Building a Chippendale Chair
The combination of angles and curves in a Chippendale-style chair can seem complex, but the techniques needed are not out of reach
Synopsis: The combination of angles and curves in a Chippendale-style chair can seem complex, but the techniques needed are not out of reach, as the structure is joined predominantly with mortise-and-tenons. If you can tackle the back assembly, where the legs cant in toward the ground as well as kick back, there’s little reason to fear rest of the chair. Working from full-size drawings and patterns is key, but it is also essential to know when it’s time to leave the drawings aside and measure directly off the piece itself.
Making chairs can be intimidating even to experienced woodworkers, and Chippendale-style chairs are no exception. The chair I’m making here, even without the ornamentation found on so many examples, has a combination of angles and curves that are admittedly complex. But the techniques and joinery needed to build the chair are familiar. The structure is a frame mortise-and-tenoned together. If you can tackle the back assembly, where the legs cant in toward the ground as well as kick back, you can certainly handle the rest of the chair. So building the back is what I will focus on here. The side seat rail’s rear tenon, which attaches to the back assembly, is cut at a compound angle and comes with its own set of challenges. I’ll explain those in detail in the Master Class, Compound-Angle Tenons on the Tablesaw.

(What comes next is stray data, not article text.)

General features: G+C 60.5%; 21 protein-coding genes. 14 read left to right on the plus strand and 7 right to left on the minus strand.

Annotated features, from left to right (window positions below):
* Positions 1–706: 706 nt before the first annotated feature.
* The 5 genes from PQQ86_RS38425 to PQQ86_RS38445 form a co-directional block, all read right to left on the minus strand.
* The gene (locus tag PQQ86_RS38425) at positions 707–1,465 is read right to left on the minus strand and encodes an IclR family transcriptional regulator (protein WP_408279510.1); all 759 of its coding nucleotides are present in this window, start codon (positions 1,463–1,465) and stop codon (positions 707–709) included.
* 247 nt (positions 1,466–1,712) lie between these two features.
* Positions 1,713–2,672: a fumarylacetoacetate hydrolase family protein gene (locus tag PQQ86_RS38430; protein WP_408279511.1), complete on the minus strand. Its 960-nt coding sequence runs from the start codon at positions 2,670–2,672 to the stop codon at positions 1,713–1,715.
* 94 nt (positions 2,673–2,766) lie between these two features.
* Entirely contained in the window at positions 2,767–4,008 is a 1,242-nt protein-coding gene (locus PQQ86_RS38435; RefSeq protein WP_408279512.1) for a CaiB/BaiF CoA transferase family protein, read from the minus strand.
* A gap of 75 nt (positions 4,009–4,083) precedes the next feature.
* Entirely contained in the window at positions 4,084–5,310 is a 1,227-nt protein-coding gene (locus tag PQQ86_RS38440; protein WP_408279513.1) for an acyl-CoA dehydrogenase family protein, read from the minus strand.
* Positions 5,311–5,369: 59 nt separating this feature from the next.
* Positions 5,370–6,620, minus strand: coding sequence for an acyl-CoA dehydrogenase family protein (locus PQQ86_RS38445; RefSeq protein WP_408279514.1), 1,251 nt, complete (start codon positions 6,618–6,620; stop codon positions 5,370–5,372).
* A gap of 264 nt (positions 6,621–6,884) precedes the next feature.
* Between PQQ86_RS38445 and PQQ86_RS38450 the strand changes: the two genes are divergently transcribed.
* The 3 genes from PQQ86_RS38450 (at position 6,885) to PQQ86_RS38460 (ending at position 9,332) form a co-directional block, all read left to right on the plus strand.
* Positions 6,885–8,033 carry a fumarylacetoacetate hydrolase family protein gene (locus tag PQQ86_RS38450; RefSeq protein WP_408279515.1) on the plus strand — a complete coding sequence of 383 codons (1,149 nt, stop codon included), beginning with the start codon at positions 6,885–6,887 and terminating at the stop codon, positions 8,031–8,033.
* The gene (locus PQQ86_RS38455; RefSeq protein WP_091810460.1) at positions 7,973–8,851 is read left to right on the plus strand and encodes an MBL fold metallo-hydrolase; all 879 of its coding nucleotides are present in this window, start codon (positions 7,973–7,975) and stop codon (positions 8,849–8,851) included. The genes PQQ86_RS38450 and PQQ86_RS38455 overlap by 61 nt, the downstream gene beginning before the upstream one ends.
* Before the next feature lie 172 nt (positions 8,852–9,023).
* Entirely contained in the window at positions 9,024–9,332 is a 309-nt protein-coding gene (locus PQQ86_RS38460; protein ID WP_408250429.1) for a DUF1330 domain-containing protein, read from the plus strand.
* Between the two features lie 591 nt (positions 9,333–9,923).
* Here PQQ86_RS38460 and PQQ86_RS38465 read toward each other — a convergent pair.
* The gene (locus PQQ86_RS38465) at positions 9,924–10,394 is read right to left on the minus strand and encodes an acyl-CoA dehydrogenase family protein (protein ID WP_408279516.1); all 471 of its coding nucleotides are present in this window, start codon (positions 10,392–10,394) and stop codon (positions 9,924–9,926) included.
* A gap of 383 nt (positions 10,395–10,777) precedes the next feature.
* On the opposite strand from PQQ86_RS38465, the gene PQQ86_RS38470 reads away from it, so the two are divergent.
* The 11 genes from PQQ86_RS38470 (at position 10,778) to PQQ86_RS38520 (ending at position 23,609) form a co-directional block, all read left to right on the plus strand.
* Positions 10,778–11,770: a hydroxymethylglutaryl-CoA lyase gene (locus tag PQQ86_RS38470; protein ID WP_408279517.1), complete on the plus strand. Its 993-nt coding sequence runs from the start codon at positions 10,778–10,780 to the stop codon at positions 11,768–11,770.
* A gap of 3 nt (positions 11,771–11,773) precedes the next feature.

I recommend working from full-scale drawings and the patterns traced from them. You’ll use these from chalking out the parts to laying out joinery. But as you assemble the chair, leave the drawings and patterns aside. When you can, measure off the parts directly. That way, you’re building to the actual piece, not your…